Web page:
David Bourget (Western Ontario)
David Chalmers (ANU, NYU)
Rafael De Clercq
Jack Alan Reynolds
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Tradition and Discovery 34 (1):15-31 (2007)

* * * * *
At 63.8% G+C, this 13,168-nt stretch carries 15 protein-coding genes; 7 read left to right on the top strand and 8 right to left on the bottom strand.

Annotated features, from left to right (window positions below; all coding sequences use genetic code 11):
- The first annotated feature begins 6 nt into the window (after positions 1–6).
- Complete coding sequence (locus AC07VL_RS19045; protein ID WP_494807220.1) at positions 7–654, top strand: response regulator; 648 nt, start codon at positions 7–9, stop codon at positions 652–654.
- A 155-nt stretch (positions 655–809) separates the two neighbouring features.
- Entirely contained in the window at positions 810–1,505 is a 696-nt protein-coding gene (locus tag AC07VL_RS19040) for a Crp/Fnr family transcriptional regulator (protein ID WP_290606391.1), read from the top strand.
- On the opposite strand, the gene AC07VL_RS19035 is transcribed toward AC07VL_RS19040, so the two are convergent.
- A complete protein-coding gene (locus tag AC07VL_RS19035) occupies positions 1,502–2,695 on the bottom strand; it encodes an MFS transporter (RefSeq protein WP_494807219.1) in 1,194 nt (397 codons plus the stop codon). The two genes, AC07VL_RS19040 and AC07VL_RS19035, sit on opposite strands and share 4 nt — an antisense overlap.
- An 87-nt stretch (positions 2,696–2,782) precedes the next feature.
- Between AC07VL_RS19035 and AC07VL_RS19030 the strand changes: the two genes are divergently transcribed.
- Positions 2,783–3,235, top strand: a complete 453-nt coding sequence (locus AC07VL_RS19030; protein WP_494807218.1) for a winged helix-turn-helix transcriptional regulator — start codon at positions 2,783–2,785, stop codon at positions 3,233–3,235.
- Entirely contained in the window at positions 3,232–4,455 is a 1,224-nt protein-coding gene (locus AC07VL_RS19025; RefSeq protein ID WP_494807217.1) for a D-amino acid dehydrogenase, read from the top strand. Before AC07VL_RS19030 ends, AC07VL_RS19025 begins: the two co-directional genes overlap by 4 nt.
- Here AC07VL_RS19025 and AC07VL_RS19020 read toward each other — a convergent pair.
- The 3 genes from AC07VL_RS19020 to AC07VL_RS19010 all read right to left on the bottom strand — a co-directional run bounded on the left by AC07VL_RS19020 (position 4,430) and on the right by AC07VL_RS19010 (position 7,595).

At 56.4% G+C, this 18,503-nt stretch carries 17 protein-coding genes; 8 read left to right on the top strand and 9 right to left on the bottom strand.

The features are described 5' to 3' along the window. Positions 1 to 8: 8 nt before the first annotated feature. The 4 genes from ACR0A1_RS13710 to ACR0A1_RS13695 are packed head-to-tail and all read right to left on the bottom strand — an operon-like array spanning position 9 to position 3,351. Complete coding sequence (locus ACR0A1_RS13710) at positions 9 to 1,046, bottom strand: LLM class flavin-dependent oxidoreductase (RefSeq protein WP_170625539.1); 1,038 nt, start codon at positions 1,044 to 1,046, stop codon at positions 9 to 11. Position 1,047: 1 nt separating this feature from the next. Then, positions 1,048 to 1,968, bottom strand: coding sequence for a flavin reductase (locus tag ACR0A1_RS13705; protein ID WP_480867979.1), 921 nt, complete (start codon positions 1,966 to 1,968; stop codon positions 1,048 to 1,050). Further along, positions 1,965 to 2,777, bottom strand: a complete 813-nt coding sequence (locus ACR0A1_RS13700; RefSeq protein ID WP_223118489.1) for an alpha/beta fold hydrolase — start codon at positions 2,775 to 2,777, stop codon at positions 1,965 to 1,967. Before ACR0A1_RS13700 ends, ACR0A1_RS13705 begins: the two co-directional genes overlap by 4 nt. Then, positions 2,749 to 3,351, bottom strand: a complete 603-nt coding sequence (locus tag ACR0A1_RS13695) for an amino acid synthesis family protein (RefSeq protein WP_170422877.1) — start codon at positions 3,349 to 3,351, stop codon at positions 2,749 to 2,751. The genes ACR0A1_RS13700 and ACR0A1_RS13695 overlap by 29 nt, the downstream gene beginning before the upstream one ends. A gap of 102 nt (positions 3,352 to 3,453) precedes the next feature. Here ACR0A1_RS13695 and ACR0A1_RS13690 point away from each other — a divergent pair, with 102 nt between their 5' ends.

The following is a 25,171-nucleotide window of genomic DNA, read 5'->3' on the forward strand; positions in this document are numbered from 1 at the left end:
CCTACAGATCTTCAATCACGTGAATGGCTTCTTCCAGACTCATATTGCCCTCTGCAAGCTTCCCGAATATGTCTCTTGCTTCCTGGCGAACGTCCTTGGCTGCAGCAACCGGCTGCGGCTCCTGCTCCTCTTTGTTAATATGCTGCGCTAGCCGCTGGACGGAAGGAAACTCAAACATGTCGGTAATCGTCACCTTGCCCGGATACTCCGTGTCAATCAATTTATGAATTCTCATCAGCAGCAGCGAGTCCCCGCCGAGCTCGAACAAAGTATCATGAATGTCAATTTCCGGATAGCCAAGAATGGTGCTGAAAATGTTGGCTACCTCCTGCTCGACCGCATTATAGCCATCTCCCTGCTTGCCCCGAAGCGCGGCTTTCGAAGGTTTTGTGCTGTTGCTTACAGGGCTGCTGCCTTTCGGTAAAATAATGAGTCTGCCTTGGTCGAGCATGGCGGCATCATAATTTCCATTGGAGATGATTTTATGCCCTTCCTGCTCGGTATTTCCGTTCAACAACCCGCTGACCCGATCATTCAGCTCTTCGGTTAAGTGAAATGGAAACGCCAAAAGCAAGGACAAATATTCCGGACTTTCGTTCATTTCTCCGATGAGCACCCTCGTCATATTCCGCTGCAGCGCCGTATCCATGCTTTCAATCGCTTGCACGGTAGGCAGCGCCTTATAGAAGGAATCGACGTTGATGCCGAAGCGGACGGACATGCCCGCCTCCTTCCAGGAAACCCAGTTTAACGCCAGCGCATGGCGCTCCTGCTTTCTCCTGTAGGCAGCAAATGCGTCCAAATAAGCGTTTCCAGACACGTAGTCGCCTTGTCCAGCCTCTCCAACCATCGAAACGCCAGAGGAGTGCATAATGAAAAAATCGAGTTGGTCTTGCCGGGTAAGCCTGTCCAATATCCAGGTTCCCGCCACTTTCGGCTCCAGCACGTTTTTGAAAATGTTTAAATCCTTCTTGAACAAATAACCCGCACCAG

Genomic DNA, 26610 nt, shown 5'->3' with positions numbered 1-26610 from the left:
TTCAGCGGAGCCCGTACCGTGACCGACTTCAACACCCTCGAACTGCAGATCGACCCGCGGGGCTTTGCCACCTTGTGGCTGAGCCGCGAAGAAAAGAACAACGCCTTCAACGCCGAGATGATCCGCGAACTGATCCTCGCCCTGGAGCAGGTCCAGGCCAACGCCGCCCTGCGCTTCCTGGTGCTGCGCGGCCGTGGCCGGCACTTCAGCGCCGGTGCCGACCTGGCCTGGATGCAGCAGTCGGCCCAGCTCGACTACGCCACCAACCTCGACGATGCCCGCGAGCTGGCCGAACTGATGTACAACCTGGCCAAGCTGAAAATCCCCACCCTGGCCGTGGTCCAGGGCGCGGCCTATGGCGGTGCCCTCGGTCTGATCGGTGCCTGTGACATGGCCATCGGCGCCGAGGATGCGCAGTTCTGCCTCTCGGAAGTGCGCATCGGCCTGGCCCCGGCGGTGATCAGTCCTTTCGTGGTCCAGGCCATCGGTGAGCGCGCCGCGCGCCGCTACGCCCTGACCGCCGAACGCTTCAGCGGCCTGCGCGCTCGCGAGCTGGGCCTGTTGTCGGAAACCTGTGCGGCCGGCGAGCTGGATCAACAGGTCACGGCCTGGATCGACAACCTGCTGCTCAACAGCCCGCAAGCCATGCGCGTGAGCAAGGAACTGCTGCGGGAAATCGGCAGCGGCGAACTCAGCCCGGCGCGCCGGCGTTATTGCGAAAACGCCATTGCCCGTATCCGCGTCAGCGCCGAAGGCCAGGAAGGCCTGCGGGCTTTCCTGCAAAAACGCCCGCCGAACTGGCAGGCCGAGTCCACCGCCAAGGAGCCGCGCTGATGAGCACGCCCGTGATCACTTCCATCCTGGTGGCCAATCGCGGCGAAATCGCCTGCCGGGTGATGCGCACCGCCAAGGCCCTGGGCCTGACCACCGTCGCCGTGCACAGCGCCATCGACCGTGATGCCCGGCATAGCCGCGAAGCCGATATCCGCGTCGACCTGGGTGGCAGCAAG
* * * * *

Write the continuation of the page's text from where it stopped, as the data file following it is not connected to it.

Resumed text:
In this essay on epistemological development in college students, I argue that “subjectivism” (a.k.a. “multiplism;” often identified in female undergraduates) should be understood and treated not as amanifestation of a primitive, irrational notion of knowing that must be exterminated and replaced by the more impersonal, detached, objective procedures embodied in scientific method and critical thinking. Rather, it should be regarded as a point of departure for moving into more reflective modes of thought when approached via, and encouraged into, the more personal, empathic procedure made known in Women’s Ways of Knowing as “connected knowing.” Along the way, I develop further the difference between “connected knowing” and “separate knowing” (the latter being the dominant academic paradigm of knowing), bringing out how connected knowing is an important and at times indispensable complement to separate knowing in achieving an objectivity integrated with subjectivity
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